My Burdens to Share

As I was walking Churchill the Wonder Dog yesterday on our standard 3.5-mile route, a local gardener flagged me down.

“I was just thinking about how I never gave you that cutting I promised you,” she said.

She remembered how weeks earlier I had admired a beautiful bush with purple blooms. It had reminded me of my late mother’s clematis, which was the only plant so beautiful that it nearly made me cry. 

“I can give you a cutting in a plastic bag when you come back around,” she offered.

“Sure! That would be great!” I hugged her appreciatively. A cutting. I could handle a cutting while walking my 65-pound dog, I thought.

When I came back past her house, I saw the plastic bag. It contained the root ball for a tree the size of a young crepe myrtle. The tree was nearly as tall as I am. To some, that’s not saying much. To me, it was cause for panic.

She must have seen my eyes widen. I’ve been told they do that reflexively, as if they’re not big enough already.

“You can carry it under your arm,” she suggested. She put it under my arm for me. “Is it too heavy?”

“No, it’s fine,” I said, too stubborn to admit defeat before I even attempted the remaining 1 1/2-mile trek home.

So I clutched the tree tightly under my free arm but soon found I had to tow my dog, who – despite his size and intellectual prowess – was terrified of the tree. However, within a couple of minutes, I realized he had already calculated an algorithm that would put said tree in his face as soon as the wind buffeted. And it did.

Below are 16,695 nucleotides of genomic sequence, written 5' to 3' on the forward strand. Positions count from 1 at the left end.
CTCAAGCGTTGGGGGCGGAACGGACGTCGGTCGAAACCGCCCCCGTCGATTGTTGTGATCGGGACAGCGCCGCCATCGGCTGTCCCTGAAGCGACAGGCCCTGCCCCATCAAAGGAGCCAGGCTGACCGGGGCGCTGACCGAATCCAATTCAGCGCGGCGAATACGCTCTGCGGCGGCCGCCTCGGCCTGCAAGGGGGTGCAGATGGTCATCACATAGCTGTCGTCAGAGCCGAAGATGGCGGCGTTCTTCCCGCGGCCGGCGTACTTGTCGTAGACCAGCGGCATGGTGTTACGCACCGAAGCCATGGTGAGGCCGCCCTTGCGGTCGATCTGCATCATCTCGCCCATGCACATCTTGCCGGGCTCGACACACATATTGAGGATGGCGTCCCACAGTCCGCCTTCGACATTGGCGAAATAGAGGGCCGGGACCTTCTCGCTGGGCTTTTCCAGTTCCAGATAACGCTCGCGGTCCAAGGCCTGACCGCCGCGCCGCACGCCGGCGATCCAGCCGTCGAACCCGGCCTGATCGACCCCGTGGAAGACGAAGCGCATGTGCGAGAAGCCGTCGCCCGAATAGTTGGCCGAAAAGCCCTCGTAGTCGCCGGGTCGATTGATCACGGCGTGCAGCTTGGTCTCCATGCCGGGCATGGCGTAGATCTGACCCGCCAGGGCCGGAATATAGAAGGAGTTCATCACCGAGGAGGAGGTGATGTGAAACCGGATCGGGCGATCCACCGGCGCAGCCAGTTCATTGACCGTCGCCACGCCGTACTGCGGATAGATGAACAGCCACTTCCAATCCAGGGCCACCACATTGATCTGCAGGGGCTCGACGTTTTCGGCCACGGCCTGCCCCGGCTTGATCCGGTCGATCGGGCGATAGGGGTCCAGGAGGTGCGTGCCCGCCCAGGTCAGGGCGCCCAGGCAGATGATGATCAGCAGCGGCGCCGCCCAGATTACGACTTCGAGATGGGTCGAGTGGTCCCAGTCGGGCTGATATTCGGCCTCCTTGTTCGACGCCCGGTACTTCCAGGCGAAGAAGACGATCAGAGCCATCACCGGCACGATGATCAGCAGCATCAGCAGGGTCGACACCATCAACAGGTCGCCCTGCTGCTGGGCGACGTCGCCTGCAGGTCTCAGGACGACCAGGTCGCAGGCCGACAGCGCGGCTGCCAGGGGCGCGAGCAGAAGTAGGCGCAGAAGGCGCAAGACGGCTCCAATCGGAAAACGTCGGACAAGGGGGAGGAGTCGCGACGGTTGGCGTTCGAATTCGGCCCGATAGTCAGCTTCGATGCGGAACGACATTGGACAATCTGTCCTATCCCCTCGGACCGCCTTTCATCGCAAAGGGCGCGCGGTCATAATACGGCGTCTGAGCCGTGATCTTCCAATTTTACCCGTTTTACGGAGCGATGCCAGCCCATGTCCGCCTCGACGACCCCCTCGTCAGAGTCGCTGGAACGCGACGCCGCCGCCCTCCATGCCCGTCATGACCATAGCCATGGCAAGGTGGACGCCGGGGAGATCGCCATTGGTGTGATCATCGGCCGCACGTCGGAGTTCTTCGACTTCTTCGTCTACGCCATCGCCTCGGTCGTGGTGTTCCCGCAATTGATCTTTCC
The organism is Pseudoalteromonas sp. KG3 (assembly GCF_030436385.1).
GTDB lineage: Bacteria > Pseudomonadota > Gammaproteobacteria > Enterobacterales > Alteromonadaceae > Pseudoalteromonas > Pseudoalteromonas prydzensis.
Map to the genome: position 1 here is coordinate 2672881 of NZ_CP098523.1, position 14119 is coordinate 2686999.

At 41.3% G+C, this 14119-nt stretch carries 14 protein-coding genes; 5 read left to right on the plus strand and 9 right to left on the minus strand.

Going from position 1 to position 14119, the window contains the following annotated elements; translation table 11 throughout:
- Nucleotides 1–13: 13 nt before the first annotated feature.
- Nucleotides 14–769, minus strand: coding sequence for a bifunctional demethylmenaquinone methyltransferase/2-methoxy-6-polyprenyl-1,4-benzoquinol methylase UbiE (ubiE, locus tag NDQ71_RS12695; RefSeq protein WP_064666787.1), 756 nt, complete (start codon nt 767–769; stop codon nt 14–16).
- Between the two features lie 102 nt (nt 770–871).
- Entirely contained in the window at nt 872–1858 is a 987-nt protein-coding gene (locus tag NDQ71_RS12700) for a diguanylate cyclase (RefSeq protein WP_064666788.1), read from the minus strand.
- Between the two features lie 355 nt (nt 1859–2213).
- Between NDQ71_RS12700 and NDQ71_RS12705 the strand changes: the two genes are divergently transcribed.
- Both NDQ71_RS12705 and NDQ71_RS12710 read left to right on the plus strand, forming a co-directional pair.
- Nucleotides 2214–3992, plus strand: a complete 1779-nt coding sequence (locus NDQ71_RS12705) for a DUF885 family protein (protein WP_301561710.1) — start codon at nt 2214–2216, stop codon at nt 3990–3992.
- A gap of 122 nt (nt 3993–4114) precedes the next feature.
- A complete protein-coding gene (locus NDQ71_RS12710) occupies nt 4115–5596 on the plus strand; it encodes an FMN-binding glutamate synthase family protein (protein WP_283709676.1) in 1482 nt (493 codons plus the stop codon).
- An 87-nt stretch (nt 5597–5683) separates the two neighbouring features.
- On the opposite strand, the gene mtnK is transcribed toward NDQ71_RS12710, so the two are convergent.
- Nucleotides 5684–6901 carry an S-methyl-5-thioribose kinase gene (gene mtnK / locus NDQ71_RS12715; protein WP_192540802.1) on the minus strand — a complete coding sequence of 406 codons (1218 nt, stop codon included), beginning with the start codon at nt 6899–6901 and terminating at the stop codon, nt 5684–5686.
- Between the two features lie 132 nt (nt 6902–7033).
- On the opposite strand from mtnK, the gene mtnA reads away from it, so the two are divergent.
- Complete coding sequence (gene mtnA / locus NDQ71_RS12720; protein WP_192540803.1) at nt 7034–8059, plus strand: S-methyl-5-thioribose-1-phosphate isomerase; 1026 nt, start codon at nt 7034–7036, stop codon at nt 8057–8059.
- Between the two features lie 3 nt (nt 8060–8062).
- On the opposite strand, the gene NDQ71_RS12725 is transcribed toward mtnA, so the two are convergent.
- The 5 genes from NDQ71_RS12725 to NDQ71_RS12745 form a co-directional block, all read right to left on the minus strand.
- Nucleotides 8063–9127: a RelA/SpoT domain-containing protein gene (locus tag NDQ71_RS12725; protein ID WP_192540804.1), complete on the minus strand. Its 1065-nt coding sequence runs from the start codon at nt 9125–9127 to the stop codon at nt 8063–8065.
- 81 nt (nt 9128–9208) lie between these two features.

Before long I had an audience. People stopped what they were doing to see this crazy little lady carrying the tree as big as she was while walking a large and infinitely smarter dog. “There’s a story to this,” I would sheepishly explain as I trudged past them.

I got about a half-mile past her house before it dawned on me: I could ask for help. My son was home, and he had a car. I didn’t have to carry the tree against the wind through a neighborhood and then down a major city artery to get back to my subdivision.

We’re like that with our burdens. We tend to think, “This is my burden to bear. I can do this.” But God asks us to cast it all upon Him because, in our smallness, we cannot bear them alone. 

“Cast all your anxiety upon Him because He cares for you.” – 1 Peter 5:7

Not only are we commanded to unload our burdens upon the Lord, but we are also commanded, as imitators of Christ, to take the load off others. We give and take.

“Bear one another’s burdens, and so fulfill the law of Christ.” – Galatians 6:2

Within another quarter-mile, my son drove up in his newly detailed compact sedan. I pictured him laughing as he drove up to me, but he was not. He was eying the tree and then his car with anything but amusement.

“Where am I going to put this? he asked in disbelief.

“You can put it in your back seat, can’t you?” I offered helpfully. 

A minute or so later, my son drove past me with the tree straddled across his back seat and hanging out the rear window. I laughed. He did not.

I came home to find him frantically cleaning the wet soil off his formerly pristine leather seats. Bearing one another’s burdens is messy business. It takes time, energy, patience and diligence. It involves putting our best interests aside for others. It is part of dying to self and living for Christ.

My husband graciously planted it last night near our lake. As it thrives – and my gardener friend promised it would – I’ll be reminded that I don’t have to bear my burdens alone.

They are my burdens to share.

2 thoughts on “My Burdens to Share